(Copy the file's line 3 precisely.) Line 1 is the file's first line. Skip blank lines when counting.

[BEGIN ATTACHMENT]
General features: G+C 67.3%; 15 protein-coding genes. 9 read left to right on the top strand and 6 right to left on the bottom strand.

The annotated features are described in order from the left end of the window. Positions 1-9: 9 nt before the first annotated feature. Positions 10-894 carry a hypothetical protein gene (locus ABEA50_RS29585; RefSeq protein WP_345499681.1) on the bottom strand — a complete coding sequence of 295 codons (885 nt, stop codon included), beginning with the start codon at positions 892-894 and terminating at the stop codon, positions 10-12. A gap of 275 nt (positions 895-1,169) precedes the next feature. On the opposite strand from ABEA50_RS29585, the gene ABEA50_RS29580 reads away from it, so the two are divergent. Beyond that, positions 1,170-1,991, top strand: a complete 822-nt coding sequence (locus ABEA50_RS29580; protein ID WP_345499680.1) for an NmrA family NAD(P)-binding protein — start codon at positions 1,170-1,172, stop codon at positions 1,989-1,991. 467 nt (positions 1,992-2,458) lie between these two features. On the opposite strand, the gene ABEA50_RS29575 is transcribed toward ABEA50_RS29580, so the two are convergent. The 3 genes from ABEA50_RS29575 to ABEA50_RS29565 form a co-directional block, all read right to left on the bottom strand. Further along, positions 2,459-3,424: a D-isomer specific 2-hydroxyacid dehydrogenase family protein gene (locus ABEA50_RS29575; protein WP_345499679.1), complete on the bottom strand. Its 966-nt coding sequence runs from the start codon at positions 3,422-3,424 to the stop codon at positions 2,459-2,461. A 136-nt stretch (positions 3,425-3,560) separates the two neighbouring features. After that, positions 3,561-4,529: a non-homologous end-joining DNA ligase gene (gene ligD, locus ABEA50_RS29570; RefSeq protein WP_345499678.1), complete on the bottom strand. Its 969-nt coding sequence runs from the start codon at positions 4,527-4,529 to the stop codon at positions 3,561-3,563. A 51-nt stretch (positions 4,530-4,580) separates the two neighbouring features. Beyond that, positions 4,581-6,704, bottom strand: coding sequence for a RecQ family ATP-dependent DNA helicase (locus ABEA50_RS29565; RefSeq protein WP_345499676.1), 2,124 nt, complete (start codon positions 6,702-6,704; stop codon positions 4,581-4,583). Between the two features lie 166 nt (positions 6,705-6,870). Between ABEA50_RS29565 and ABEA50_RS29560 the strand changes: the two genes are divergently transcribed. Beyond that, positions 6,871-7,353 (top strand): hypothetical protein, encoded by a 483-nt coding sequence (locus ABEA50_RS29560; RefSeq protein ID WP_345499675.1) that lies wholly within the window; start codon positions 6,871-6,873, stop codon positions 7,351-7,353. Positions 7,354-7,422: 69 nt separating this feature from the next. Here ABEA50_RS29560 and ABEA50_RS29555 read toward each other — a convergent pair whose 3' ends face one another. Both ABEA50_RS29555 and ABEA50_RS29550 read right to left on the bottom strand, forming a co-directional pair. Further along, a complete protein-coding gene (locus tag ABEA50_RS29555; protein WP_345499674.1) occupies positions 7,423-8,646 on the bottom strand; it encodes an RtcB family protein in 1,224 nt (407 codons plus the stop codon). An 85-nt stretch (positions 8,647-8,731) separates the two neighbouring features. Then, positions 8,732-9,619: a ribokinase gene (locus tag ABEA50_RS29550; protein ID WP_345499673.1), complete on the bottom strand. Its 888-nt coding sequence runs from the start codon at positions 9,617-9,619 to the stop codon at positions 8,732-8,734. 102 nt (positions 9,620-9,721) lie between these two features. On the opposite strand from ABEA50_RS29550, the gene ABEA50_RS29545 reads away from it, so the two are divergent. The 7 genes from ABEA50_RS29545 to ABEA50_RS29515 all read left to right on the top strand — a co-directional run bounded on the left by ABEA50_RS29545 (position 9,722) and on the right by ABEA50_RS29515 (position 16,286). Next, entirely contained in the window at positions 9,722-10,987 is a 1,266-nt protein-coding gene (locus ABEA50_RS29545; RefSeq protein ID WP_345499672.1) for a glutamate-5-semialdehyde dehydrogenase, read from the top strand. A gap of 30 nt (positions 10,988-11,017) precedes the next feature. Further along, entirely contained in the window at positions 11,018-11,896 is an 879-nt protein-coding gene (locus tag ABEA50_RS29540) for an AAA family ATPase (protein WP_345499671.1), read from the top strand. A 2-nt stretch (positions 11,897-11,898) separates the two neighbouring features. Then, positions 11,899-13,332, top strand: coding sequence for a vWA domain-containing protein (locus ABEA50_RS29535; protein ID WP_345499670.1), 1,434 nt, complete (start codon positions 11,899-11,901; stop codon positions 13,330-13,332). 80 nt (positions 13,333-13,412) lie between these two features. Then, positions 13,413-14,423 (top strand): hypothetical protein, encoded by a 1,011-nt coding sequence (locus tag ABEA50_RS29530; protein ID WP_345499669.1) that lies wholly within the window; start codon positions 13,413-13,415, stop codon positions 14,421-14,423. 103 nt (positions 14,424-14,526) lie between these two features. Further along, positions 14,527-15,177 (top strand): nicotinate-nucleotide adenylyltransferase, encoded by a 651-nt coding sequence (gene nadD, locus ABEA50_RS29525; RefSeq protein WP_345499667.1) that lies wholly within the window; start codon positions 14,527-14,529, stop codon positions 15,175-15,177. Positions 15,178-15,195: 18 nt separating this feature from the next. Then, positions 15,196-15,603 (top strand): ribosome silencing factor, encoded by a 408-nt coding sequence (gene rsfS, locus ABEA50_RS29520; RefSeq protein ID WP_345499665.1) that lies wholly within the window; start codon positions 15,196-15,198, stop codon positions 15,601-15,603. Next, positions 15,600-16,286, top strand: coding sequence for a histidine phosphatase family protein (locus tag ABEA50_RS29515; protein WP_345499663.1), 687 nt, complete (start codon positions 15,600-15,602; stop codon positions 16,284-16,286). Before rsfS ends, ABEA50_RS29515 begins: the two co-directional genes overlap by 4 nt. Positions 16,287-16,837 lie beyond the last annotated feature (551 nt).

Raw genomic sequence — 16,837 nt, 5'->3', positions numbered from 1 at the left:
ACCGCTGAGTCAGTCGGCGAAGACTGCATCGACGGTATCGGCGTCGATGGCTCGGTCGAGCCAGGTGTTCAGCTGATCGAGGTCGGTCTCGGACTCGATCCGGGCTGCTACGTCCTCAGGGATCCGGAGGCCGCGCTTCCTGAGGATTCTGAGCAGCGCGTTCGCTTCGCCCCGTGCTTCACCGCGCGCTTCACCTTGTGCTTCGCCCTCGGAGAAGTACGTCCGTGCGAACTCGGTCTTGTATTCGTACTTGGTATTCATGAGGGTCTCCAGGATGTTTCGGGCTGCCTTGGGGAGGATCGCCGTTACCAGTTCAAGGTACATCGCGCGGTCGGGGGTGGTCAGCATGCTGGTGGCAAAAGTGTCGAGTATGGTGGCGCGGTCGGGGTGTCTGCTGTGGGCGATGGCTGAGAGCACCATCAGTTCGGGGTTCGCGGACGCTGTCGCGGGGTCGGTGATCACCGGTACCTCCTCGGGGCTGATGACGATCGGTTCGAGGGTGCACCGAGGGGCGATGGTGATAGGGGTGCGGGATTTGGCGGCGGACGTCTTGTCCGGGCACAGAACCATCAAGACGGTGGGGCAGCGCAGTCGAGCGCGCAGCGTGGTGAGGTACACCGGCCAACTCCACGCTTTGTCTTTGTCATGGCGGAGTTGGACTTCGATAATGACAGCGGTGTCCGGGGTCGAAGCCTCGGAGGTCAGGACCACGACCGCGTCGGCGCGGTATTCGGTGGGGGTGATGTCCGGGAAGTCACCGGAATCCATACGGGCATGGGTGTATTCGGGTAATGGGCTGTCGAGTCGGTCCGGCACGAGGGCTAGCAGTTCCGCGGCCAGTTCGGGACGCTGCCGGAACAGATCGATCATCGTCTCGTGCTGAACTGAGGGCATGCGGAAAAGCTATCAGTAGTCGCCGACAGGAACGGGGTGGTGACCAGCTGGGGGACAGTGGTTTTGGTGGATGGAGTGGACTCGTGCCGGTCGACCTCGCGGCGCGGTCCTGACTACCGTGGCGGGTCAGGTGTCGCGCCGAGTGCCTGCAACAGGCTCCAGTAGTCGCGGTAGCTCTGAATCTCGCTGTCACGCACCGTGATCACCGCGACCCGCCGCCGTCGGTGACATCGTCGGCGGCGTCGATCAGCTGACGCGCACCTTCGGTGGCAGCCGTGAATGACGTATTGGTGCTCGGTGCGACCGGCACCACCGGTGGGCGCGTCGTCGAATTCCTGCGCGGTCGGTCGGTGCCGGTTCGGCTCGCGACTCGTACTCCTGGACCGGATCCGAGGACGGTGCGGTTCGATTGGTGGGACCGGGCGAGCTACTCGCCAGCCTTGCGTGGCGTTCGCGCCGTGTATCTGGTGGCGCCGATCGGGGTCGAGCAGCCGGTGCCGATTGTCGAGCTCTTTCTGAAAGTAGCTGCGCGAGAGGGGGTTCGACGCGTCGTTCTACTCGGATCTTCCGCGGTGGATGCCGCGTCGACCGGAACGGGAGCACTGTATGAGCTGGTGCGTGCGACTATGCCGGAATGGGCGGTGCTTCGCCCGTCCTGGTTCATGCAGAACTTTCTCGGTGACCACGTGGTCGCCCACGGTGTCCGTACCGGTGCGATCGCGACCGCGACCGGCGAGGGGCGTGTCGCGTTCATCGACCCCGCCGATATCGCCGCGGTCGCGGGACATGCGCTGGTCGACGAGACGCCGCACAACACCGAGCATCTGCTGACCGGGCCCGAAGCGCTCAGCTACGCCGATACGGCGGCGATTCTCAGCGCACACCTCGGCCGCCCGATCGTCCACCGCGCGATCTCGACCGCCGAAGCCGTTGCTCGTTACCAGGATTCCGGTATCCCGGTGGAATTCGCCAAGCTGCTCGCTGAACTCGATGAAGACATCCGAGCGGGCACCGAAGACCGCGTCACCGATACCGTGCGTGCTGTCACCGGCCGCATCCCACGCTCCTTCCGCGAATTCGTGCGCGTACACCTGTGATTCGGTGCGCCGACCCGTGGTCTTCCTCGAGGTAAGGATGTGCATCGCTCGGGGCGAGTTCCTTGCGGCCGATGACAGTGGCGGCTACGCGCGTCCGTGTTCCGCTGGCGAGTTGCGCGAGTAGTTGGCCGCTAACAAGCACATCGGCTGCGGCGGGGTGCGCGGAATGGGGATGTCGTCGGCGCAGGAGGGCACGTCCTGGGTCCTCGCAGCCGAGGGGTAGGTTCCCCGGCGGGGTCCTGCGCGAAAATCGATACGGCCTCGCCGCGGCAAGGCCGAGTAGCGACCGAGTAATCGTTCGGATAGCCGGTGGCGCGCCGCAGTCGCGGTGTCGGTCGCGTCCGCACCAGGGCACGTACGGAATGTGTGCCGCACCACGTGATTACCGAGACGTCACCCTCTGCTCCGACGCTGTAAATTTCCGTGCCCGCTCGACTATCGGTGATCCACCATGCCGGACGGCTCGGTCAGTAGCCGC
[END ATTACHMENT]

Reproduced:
Raw genomic sequence — 16,837 nt, 5'->3', positions numbered from 1 at the left: